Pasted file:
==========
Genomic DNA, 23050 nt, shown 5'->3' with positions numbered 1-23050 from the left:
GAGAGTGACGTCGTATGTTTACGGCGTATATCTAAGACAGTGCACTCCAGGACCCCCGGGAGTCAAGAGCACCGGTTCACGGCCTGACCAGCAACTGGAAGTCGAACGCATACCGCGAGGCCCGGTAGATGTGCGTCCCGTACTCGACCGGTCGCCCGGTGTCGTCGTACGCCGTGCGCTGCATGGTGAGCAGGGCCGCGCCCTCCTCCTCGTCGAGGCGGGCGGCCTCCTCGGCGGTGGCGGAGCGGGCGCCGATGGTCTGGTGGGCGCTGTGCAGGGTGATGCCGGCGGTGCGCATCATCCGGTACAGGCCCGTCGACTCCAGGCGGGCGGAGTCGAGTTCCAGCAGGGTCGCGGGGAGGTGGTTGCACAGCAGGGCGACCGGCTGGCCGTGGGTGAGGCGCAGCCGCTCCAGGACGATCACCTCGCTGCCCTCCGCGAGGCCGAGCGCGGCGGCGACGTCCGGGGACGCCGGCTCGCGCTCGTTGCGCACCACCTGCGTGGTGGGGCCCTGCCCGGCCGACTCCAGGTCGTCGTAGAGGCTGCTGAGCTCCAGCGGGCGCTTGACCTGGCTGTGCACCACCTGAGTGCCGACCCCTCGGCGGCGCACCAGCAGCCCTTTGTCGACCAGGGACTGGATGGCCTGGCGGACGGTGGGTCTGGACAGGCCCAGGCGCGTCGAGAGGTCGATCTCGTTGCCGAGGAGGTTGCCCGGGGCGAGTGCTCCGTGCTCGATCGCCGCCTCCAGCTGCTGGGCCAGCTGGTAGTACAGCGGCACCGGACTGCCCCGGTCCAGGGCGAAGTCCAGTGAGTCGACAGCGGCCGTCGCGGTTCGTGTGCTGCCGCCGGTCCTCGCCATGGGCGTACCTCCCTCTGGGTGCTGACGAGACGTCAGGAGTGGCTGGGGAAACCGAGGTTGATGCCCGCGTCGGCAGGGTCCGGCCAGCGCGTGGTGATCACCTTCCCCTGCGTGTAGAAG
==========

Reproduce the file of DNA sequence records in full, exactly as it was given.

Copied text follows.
Genomic DNA, 23050 nt, shown 5'->3' with positions numbered 1-23050 from the left:
GAGAGTGACGTCGTATGTTTACGGCGTATATCTAAGACAGTGCACTCCAGGACCCCCGGGAGTCAAGAGCACCGGTTCACGGCCTGACCAGCAACTGGAAGTCGAACGCATACCGCGAGGCCCGGTAGATGTGCGTCCCGTACTCGACCGGTCGCCCGGTGTCGTCGTACGCCGTGCGCTGCATGGTGAGCAGGGCCGCGCCCTCCTCCTCGTCGAGGCGGGCGGCCTCCTCGGCGGTGGCGGAGCGGGCGCCGATGGTCTGGTGGGCGCTGTGCAGGGTGATGCCGGCGGTGCGCATCATCCGGTACAGGCCCGTCGACTCCAGGCGGGCGGAGTCGAGTTCCAGCAGGGTCGCGGGGAGGTGGTTGCACAGCAGGGCGACCGGCTGGCCGTGGGTGAGGCGCAGCCGCTCCAGGACGATCACCTCGCTGCCCTCCGCGAGGCCGAGCGCGGCGGCGACGTCCGGGGACGCCGGCTCGCGCTCGTTGCGCACCACCTGCGTGGTGGGGCCCTGCCCGGCCGACTCCAGGTCGTCGTAGAGGCTGCTGAGCTCCAGCGGGCGCTTGACCTGGCTGTGCACCACCTGAGTGCCGACCCCTCGGCGGCGCACCAGCAGCCCTTTGTCGACCAGGGACTGGATGGCCTGGCGGACGGTGGGTCTGGACAGGCCCAGGCGCGTCGAGAGGTCGATCTCGTTGCCGAGGAGGTTGCCCGGGGCGAGTGCTCCGTGCTCGATCGCCGCCTCCAGCTGCTGGGCCAGCTGGTAGTACAGCGGCACCGGACTGCCCCGGTCCAGGGCGAAGTCCAGTGAGTCGACAGCGGCCGTCGCGGTTCGTGTGCTGCCGCCGGTCCTCGCCATGGGCGTACCTCCCTCTGGGTGCTGACGAGACGTCAGGAGTGGCTGGGGAAACCGAGGTTGATGCCCGCGTCGGCAGGGTCCGGCCAGCGCGTGGTGATCACCTTCCCCTGCGTGTAGAAG